Cablegate: Unions Protest Gos Plan for Saving Failing

Published: Mon 4 Oct 2004 02:07 PM
This record is a partial extract of the original cable. The full text of the original cable is not available.
E.O. 12958: N/A
1. (SBU) Summary. Zapatero's Socialist (PSOE) government is
facing its first labor crisis since taking office in April,
as shipyard workers in five cities stage unruly protests and
block traffic to protest GOS backing of a restructuring plan
that will lead to significant layoffs. The heart of the
issue is the inability of state-owned Izar Shipyards to
compete with Asian shipbuilders and a demand by the European
Commission (EC) that Spain repay at least USDOLS 370 million
-- and possibly over USDOLS 1.35 billion -- in allegedly
illegal subsidies provided to Izar in recent years by the
previous Popular Party (PP) government. Labor frustrations
burst into violent demonstrations in Cadiz and Vizcaya after
Zapatero pledged to help workers, then subsequently announced
his support for a company plan to split and partially
privatize the failing enterprise, a plan that will result in
job losses. A labor representative, who was preparing for a
trip to the U.S. as an International Visitor grantee, told us
the violence was regrettable, but indicative of the fear felt
by Izar's 11,000 workers and 30,000 workers in affiliated
industries. The GOS extracted a temporary reprieve from the
EC regarding repayment of the illegal subsidies, taking the
punch out of opposition arguments that the PSOE was acting on
behalf of Brussels rather than Spanish workers. The GOS also
put on hold its plans to divide the company while talks with
the unions are underway. Unfortunately for Zapatero, there
is no solution that will both save all Izar jobs and satisfy
the EC that the GOS has ceased its illegal subsidies. Any
viable solution is likely to incite another round of labor
unrest. End Summary.
2. (U) The Zapatero administration has attempted to shift the
blame for the crisis to the PP for making the allegedly
illegal payments to Izar, but PSOE remains on the defensive.
All political parties except the PSOE joined a Congressional
resolution calling on Zapatero to set aside the restructuring
plan and demand lenient terms from the EC. Zapatero's
government is attempting to do just that, but in the end the
only question is how, not if, a large number of Izar
employees will be removed from government payrolls.
3. (U) Over the last two decades, Spain's centuries-old
shipbuilding industry has lost 30,000 jobs in a struggle for
economic survival against Asian competitors, particularly
South Korea. In 2000, the GOS folded its two remaining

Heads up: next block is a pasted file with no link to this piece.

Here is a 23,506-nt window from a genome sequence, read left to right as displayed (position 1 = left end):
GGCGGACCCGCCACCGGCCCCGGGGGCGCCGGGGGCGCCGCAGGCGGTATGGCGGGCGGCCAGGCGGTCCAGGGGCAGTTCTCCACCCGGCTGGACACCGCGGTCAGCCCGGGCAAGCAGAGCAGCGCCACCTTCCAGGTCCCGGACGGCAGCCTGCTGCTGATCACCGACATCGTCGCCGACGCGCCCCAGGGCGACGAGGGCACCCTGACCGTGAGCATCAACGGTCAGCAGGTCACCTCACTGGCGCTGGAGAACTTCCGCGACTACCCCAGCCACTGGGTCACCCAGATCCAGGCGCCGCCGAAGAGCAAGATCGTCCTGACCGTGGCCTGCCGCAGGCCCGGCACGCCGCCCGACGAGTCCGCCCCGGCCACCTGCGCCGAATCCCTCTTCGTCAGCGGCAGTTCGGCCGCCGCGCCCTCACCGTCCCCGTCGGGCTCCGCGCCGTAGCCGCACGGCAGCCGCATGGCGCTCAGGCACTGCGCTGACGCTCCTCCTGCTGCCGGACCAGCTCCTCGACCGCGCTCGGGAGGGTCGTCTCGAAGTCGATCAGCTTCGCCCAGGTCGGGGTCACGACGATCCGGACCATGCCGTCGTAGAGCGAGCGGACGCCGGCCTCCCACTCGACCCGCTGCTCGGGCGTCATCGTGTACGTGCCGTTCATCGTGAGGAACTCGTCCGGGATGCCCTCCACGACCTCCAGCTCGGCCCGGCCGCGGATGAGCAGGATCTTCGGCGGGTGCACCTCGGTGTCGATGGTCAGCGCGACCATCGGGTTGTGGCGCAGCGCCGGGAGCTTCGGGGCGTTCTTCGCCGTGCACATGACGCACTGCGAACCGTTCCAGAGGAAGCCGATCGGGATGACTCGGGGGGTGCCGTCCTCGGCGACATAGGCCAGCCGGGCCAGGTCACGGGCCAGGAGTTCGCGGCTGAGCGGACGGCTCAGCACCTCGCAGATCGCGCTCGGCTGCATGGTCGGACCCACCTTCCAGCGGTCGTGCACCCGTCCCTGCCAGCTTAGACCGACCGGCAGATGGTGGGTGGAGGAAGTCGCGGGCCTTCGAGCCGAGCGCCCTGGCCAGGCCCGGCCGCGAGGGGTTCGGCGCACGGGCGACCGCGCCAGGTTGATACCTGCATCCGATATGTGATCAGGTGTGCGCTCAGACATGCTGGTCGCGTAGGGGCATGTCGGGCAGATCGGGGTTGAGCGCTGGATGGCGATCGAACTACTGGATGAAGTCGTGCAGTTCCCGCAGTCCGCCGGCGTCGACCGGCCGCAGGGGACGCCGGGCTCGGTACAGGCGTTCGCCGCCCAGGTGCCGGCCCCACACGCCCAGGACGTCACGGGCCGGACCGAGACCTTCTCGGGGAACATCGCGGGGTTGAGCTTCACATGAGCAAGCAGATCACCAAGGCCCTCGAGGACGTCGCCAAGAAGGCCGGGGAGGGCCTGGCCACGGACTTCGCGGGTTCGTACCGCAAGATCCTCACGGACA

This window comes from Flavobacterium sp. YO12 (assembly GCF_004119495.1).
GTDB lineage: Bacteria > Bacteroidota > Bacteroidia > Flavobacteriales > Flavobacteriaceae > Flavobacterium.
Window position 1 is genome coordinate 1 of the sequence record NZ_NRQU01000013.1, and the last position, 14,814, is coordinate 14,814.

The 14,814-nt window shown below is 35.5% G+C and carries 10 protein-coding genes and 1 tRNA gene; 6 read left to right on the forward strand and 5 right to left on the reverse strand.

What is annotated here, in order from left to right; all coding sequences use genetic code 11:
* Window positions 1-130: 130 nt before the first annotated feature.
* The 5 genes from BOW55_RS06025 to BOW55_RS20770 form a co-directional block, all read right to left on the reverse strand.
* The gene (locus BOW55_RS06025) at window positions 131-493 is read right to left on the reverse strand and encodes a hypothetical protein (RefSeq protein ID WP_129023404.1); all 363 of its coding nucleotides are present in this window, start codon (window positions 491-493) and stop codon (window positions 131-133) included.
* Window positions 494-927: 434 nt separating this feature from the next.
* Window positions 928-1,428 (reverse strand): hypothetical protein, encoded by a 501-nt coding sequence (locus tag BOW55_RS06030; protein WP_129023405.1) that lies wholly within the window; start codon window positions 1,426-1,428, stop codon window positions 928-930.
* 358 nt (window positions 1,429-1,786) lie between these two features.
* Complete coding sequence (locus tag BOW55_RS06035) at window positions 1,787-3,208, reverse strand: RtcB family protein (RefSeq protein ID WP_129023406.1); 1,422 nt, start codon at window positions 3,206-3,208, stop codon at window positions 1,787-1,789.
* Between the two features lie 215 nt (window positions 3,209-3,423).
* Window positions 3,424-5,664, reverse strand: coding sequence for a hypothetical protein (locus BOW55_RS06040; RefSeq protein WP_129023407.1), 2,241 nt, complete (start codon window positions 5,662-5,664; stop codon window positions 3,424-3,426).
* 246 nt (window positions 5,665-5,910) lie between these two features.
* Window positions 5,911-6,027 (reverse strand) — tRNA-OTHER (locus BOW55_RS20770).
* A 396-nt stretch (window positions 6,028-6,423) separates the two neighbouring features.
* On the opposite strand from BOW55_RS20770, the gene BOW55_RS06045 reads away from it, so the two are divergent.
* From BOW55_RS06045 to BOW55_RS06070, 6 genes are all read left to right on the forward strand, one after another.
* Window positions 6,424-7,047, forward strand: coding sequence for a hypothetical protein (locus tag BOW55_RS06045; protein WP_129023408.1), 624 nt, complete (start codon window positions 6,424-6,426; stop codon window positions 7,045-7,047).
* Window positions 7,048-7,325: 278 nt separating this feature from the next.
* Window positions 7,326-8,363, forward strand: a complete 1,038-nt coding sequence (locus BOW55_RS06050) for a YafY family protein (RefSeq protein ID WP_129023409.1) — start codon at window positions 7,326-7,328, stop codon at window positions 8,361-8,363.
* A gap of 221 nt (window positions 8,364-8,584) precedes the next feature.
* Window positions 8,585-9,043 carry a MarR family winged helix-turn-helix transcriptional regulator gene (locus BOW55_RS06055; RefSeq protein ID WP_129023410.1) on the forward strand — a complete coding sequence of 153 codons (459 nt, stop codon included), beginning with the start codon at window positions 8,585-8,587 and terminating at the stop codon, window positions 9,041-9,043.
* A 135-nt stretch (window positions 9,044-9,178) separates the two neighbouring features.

shipbuilding companies into a single company known as Izar as
part of an effort to streamline the industry, but Izar has
never shown a profit. Izar's 11,000 employees are now in
danger of losing their jobs.
4. (SBU) It is the misfortune of the Zapatero administration
that the final crisis has come on its watch. The Izar issue
is coming to a head now in part because the opposition
Popular Party (PP) delayed the inevitable by propping up the
company through more than 1 billion euros (USDOLS 1.2
billion) in state funds, funds the European Commission (EC)
has declared to be illegal subsidies and is now demanding
Izar pay back to the GOS and the EU. The GOS estimates that
if the parastatal company that owns Izar, Sociedad Estatal de
Participaciones Industriales (SEPI), is forced to repay the
full amount of illegal subsidies, Izar will go bankrupt
within four months. To avert the total collapse of Izar,
SEPI proposed separating the relatively viable military
construction shipyards from the foundering civilian vessel
shipyards and privatizing the civilian facilities. It is
this SEPI survival strategy that has triggered violent
protests by Izar workers throughout Spain and drawn Zapatero
into an unwelcome conflict with labor.
5. (U) Thoughout its first term, Aznar's PP government
maintained good working relations with labor unions and
focused economic policy on job creation, dovetailing with
union objectives for dealing with Spain's chronic high
unemployment. After taking office in 1996, Aznar continued
GOS support for a plan by the previous PSOE government to
restructure the publicly owned shipyard industry, an
initiative that had the support of all major Spanish labor
unions. The plan was intended to wean the shipyards away